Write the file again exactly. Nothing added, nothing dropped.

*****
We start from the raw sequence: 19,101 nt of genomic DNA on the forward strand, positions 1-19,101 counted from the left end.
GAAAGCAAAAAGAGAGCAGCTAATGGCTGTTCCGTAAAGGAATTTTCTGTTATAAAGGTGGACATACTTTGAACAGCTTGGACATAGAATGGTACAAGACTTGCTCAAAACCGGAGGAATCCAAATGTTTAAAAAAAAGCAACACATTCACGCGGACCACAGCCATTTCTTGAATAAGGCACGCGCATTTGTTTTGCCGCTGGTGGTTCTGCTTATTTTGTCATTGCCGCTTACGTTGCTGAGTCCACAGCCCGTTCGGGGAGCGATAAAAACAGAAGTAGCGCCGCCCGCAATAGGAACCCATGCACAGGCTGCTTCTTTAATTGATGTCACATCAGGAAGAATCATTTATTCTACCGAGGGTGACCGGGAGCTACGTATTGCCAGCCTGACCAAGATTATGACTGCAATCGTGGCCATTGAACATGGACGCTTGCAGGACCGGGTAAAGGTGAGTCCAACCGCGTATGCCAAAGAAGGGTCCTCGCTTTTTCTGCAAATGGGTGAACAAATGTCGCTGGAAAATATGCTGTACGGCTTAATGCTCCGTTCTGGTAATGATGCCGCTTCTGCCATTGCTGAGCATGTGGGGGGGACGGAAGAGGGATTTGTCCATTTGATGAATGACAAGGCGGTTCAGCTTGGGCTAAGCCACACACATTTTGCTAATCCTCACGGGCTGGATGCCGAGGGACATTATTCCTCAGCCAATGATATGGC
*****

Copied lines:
We start from the raw sequence: 19,101 nt of genomic DNA on the forward strand, positions 1-19,101 counted from the left end.
GAAAGCAAAAAGAGAGCAGCTAATGGCTGTTCCGTAAAGGAATTTTCTGTTATAAAGGTGGACATACTTTGAACAGCTTGGACATAGAATGGTACAAGACTTGCTCAAAACCGGAGGAATCCAAATGTTTAAAAAAAAGCAACACATTCACGCGGACCACAGCCATTTCTTGAATAAGGCACGCGCATTTGTTTTGCCGCTGGTGGTTCTGCTTATTTTGTCATTGCCGCTTACGTTGCTGAGTCCACAGCCCGTTCGGGGAGCGATAAAAACAGAAGTAGCGCCGCCCGCAATAGGAACCCATGCACAGGCTGCTTCTTTAATTGATGTCACATCAGGAAGAATCATTTATTCTACCGAGGGTGACCGGGAGCTACGTATTGCCAGCCTGACCAAGATTATGACTGCAATCGTGGCCATTGAACATGGACGCTTGCAGGACCGGGTAAAGGTGAGTCCAACCGCGTATGCCAAAGAAGGGTCCTCGCTTTTTCTGCAAATGGGTGAACAAATGTCGCTGGAAAATATGCTGTACGGCTTAATGCTCCGTTCTGGTAATGATGCCGCTTCTGCCATTGCTGAGCATGTGGGGGGGACGGAAGAGGGATTTGTCCATTTGATGAATGACAAGGCGGTTCAGCTTGGGCTAAGCCACACACATTTTGCTAATCCTCACGGGCTGGATGCCGAGGGACATTATTCCTCAGCCAATGATATGGC